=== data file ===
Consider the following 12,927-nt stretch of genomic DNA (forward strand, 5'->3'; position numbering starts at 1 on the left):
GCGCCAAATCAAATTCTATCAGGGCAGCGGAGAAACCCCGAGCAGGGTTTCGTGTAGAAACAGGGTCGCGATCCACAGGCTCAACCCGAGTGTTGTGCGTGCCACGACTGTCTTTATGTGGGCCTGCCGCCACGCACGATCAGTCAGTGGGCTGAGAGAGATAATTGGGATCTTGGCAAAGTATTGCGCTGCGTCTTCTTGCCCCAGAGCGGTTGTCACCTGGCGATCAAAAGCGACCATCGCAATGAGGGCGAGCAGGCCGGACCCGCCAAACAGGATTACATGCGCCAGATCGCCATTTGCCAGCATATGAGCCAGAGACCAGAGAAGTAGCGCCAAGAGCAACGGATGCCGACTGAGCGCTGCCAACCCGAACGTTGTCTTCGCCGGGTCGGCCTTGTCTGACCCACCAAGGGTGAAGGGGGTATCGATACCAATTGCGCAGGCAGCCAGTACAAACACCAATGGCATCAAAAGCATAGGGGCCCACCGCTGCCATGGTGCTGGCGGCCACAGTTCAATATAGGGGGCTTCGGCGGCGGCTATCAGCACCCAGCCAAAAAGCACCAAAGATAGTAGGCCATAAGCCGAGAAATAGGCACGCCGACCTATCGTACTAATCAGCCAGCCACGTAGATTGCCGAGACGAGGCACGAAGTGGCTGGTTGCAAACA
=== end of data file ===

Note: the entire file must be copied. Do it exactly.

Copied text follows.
Consider the following 12,927-nt stretch of genomic DNA (forward strand, 5'->3'; position numbering starts at 1 on the left):
GCGCCAAATCAAATTCTATCAGGGCAGCGGAGAAACCCCGAGCAGGGTTTCGTGTAGAAACAGGGTCGCGATCCACAGGCTCAACCCGAGTGTTGTGCGTGCCACGACTGTCTTTATGTGGGCCTGCCGCCACGCACGATCAGTCAGTGGGCTGAGAGAGATAATTGGGATCTTGGCAAAGTATTGCGCTGCGTCTTCTTGCCCCAGAGCGGTTGTCACCTGGCGATCAAAAGCGACCATCGCAATGAGGGCGAGCAGGCCGGACCCGCCAAACAGGATTACATGCGCCAGATCGCCATTTGCCAGCATATGAGCCAGAGACCAGAGAAGTAGCGCCAAGAGCAACGGATGCCGACTGAGCGCTGCCAACCCGAACGTTGTCTTCGCCGGGTCGGCCTTGTCTGACCCACCAAGGGTGAAGGGGGTATCGATACCAATTGCGCAGGCAGCCAGTACAAACACCAATGGCATCAAAAGCATAGGGGCCCACCGCTGCCATGGTGCTGGCGGCCACAGTTCAATATAGGGGGCTTCGGCGGCGGCTATCAGCACCCAGCCAAAAAGCACCAAAGATAGTAGGCCATAAGCCGAGAAATAGGCACGCCGACCTATCGTACTAATCAGCCAGCCACGTAGATTGCCGAGACGAGGCACGAAGTGGCTGGTTGCAAACA